Anti-government protesters attend a rally outside Government House on December 9, 2013 in Bangkok, Thailand. Photo credit: Sira Anamwong.
Journal of Political Risk, Vol. 1, No. 8, December 2013.
By Anders Corr, Ph.D.
Thailand’s opposition Democrat Party, as well as the supporting People’s Democratic Reform Committee (PDRC) protest movement, will weaken due to strategic missteps of boycotting elections and attempting to block other parties from registering with Thailand’s electoral commission. It should be obvious that elections and elected position are a potent source of influence for both political parties and social movements. Boycotting elections invariably backfires as a strategy because it increases distance between the challenger who wields the strategy, and the electoral source of influence. Election boycotts led to landslide victories for incumbents in Trinidad and Tobago (1971), Jamaica (1983), Burkina Faso (1991), Ghana (1992), Togo (1993), Ethiopia (1994), Mali (1997), Algeria (1999), Gambia (2002), Guinea (2003), Azerbaijan (2003), Iraq (2005) and Venezuela (2005). The incumbent also won the boycotted 3 April 2006 elections in Thailand. These were later invalidated and followed by a coup, resulting in the instability that continues in Thailand today. As in prior boycotts, expect the incumbent political party, in this case Prime Minister Shinawatra’s Pheu Thai, to take advantage of the challenger’s absence to consolidate the Pheu Thai’s parliamentary majority and public image. Expect increased dissatisfaction among the opposition and military, and resulting political instability.1Continue reading →
Figure 1: China and Philippines: Military Expenditure and Energy Use, 1989-2011. Shortly after most US forces left the Philippines in 1991-2, Chinese military expenditure and activity in the South China Sea increased dramatically. Data source: Correlates of War Project.
Journal of Political Risk, Vol. 1, No. 3, July 2013.
By Anders S. Corr, Ph.D., and Priscilla A. Tacujan, Ph.D.
The Philippine government is constitutionally required to craft an independent foreign policy, but it must accelerate cooperation with foreign powers to do so effectively. China’s growing militarization and energy consumption are fast out-pacing the meager military spending and energy consumption of the Philippines (See Figure 1). This makes China, more so than the Philippines, willing to risk military conflict over disputed energy resources, fishing areas, and transportation routes in the South China Sea. Continue reading →
With the investment-grade credit rating granted by Fitch Ratings in March, an improved international business reputation, and sound fiscal management, the Philippines is poised to become the next foreign direct investment (FDI) destination of Asia. Other conditions for a robust investment climate are in place: a large market, skilled human capital, youthful population, and strategic location that connects population centers across Asia. Also, the Philippines is increasingly open to international trade. By 2015, Southeast Asia will have the advantage of a single market through the Association of Southeast Asian Nations Economic Community (ASEAN). According to data provided in the World Economic Forum’s Global Enabling Trade Report 2012, the country’s macroeconomic fundamentals are strong, making it attractive to at least a fraction of the foreign investors concerned over the Euro crisis.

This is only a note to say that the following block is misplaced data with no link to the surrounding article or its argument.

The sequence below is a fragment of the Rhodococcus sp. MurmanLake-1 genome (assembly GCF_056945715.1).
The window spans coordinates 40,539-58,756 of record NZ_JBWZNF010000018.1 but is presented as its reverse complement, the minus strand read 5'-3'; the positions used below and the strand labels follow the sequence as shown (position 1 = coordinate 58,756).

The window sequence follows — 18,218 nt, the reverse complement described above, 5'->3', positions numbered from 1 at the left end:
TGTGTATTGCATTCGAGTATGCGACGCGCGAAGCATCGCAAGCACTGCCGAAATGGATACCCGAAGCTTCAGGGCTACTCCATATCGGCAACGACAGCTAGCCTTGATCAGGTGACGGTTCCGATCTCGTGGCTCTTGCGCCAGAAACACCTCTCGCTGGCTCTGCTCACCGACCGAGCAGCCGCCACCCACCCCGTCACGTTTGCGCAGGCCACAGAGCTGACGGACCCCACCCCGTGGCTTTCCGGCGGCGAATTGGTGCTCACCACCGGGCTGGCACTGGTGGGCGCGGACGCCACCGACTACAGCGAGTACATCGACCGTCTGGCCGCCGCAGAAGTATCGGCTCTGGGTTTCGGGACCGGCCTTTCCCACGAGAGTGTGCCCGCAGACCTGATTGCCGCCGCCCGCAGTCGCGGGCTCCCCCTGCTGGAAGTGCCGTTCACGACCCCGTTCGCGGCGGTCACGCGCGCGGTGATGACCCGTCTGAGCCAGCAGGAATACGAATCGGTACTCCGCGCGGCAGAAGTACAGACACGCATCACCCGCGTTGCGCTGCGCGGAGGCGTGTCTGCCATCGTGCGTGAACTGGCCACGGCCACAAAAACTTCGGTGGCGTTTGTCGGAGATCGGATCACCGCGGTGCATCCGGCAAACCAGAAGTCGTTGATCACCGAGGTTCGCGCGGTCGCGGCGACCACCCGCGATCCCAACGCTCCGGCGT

Despite the improvement in the Philippine investment climate, the Philippine Constitution (1987) still has an antiquated article that supports laws restricting foreign ownership of property to 40% (Article XII), with minor adjustments and deviations by subsequent legislation. Removing the clause, and improving access and protections of foreign-owned business, would lead to a quantum leap in FDI and Philippine economic growth. Small changes to legislation are not enough. The Constitution needs to be changed in order to fully welcome foreign investors to the Philippines. Continue reading →
The Mall of Asia, in Manila, Philippines, is the 4th-largest shopping mall in the world. Photo credit: Ivan Tykhy, 2012.
Just a few years ago, the Philippines was dubbed as “the sick man of Asia.” Today, it is a regional star, with its stellar economic performance at 6.6% in 2012, coming second only to China’s 7.8%. Standard & Poor’s (S&P) elevated the country’s credit rating from “stable” to “positive,” and may, according to the Philippine Finance Minister, soon get an investment grade that will enable it to attract even more foreign direct investment (FDI). Likewise, the World Bank has for the third time upgraded the country’s growth forecast. Its stock market is one of the best performers in the region. According to HSBC estimates, if current trends hold up, the Philippines by 2050 can become the 16th largest economy in the world, a giant leap from its current ranking of 44th.
Private investments, especially in the retail industry, are creating major contributions to the country’s economic success, including the modest shopping mall. Shopping malls are proliferating in towns and cities far beyond Metro Manila. According to data provided by the Philippine Retailers Association, shopping malls account for about 15% of the country’s GNP and 33% of the entire services sector. They employ about 18% of the Philippine labor force, translating into about 5.25 million employed Filipinos. Continue reading →